His mother, a second-generation German-American, saw herself as being a cut above her husband’s family. “I’m not a Goluska,” she would say, referring to the gregarious, card-playing, smoking, blue-collar clan. She told the boys to never be ordinary and introduced them to good restaurants and French filmmakers like François Truffaut and Jacques Tati – even though an adult scene might have seen them shuffled out prematurely.
Glenn, who became a lifelong collector of bicycles, furniture, clothing, toys and musical instruments, had his mother to thank for his eventual discerning tastes, as she taught her sons how to shop. “She said to never buy the first thing you saw,” said his brother Greg.
He had his father to thank for exposing him to mechanical design. The boys spent a lot of time around the inner workings of vending machines. And his early exposure to city life, living above a tavern in the ethnically mixed Logan Square neighbourhood and his eventual longing for it upon the family’s move to the suburbs, gave him a lifelong appreciation for working-class areas. It also reflected later in his work, which Bringhurst describes as having “an industrial edge.”
In high school, Goluska excelled in languages and graduated second in his class. He heard about St. Michael’s College at the University of Toronto from his church organist and moved to Canada to pursue a degree in modern languages.
He spent summers back in Chicago and worked at his father’s factory, at first printing off blueprints on giant machines that gave off the smell of ammonia and then moving to the design department, which printed labels for the jukeboxes.
While he loved Toronto, after graduation he was obliged to return to Chicago. One of his jobs had him working at Northwestern University’s library, where he began to discover the new design mavericks like Coach House Press.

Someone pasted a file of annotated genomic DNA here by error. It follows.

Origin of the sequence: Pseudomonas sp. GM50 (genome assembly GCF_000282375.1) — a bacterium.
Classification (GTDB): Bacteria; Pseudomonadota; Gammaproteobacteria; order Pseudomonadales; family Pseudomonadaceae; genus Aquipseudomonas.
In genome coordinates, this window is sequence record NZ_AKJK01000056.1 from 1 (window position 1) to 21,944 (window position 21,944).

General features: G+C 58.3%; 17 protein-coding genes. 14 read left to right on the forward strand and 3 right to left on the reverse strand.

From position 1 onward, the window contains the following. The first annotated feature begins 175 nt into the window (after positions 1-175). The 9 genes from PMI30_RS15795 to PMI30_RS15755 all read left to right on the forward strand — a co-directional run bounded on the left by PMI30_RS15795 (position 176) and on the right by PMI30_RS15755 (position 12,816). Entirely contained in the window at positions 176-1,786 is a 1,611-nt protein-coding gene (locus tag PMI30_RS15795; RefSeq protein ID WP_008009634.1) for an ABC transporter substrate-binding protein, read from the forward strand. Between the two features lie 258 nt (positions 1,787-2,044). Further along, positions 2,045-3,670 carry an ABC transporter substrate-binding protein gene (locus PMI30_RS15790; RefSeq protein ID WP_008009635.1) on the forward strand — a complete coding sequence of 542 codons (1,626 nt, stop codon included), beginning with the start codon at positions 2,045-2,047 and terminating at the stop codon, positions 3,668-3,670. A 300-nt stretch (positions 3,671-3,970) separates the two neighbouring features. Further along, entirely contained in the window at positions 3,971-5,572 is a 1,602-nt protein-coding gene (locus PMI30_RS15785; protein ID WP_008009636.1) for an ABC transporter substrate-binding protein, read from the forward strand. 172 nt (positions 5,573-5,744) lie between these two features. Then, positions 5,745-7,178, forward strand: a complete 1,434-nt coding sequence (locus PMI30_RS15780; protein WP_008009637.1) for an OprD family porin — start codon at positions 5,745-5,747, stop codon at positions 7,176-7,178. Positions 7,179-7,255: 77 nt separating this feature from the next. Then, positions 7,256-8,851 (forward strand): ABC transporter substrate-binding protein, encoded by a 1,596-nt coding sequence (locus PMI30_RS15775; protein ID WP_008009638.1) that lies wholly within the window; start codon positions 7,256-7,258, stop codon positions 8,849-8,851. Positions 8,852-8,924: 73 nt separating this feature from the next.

On a vacation to Toronto with his new wife, high-school sweetheart Anne Bratton, Goluska decided to stop in at Coach House and, according to Steeves, jokingly said to Anne, “I’m going to get a job.”
He and Coach House head Stan Bevington hit it off. “They would have recognized each other as brothers,” Bringhurst said.
While Anne was waited in the car, the two men talked about typography and by the end of the conversation, Goluska did have a job.
A successful freelance career followed his work at Coach House, including being part of an inaugural 10 years of the CCA, where, with his marriage having ended, he moved to Montreal and eventually bought a home in the working-class district of St. Henri.
It was fitting that the perennial seeker of thrift-shop gems would meet his second wife, Bernadette Lefebvre, at a Salvation Army store two and a half years ago. She was taken by his gentleness and how much courage it took him to ask her out for a date – as well as the picture of his aging one-eyed cat, Pica, that he sent her.
A long-time casual smoker, Goluska was diagnosed with lung cancer last fall and went through an operation in December. Despite treatment, the cancer did not abate and by the late summer he was living in palliative care at Montreal General Hospital. He and Bernadette decided to get married there, with the ceremony held in the unit’s solarium, the couple surrounded by friends and family.
Four days later, on a quiet night, with pictures of his favourite Montreal haunts lined up on the wall the way he requested, Bernadette kissed him on the cheek. He took one swallow and then passed away.
Glenn Goluska leaves Bernadette, her daughter Pélagie Lefebvre, and his brothers Greg and Kim.
A commemoration will take place on Friday, Sept. 30, at 7 p.m. at Caffè Mariani in Montreal. A final farewell will take place on the Lachine Canal at sunrise (6:30 a.m.) on Sunday, Oct. 2 in front of the Saint-Armand Paper Mill, 3700 Saint-Patrick St.
Special to The Globe and Mail